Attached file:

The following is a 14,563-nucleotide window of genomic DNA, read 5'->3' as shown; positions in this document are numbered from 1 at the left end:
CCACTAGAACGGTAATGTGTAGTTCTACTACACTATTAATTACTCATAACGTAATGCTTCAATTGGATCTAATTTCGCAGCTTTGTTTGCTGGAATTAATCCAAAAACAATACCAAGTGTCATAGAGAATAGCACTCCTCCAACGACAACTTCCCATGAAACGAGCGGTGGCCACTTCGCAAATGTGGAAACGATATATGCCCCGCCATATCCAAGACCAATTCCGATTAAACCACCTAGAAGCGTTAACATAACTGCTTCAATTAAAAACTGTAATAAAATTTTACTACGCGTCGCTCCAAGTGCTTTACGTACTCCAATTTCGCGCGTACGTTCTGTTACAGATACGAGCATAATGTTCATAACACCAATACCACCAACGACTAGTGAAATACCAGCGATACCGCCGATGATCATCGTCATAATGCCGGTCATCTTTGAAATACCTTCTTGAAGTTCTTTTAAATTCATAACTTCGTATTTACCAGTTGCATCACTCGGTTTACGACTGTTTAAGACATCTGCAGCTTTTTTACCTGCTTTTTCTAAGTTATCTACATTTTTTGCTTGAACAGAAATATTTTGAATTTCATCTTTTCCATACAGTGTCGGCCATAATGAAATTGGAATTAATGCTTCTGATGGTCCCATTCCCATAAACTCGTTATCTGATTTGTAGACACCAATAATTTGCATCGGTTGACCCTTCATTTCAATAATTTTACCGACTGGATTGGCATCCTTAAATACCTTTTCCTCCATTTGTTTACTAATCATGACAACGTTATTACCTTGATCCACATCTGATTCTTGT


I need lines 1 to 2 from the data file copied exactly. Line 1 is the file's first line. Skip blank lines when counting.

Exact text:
The following is a 14,563-nucleotide window of genomic DNA, read 5'->3' as shown; positions in this document are numbered from 1 at the left end:
CCACTAGAACGGTAATGTGTAGTTCTACTACACTATTAATTACTCATAACGTAATGCTTCAATTGGATCTAATTTCGCAGCTTTGTTTGCTGGAATTAATCCAAAAACAATACCAAGTGTCATAGAGAATAGCACTCCTCCAACGACAACTTCCCATGAAACGAGCGGTGGCCACTTCGCAAATGTGGAAACGATATATGCCCCGCCATATCCAAGACCAATTCCGATTAAACCACCTAGAAGCGTTAACATAACTGCTTCAATTAAAAACTGTAATAAAATTTTACTACGCGTCGCTCCAAGTGCTTTACGTACTCCAATTTCGCGCGTACGTTCTGTTACAGATACGAGCATAATGTTCATAACACCAATACCACCAACGACTAGTGAAATACCAGCGATACCGCCGATGATCATCGTCATAATGCCGGTCATCTTTGAAATACCTTCTTGAAGTTCTTTTAAATTCATAACTTCGTATTTACCAGTTGCATCACTCGGTTTACGACTGTTTAAGACATCTGCAGCTTTTTTACCTGCTTTTTCTAAGTTATCTACATTTTTTGCTTGAACAGAAATATTTTGAATTTCATCTTTTCCATACAGTGTCGGCCATAATGAAATTGGAATTAATGCTTCTGATGGTCCCATTCCCATAAACTCGTTATCTGATTTGTAGACACCAATAATTTGCATCGGTTGACCCTTCATTTCAATAATTTTACCGACTGGATTGGCATCCTTAAATACCTTTTCCTCCATTTGTTTACTAATCATGACAACGTTATTACCTTGATCCACATCTGATTCTTGT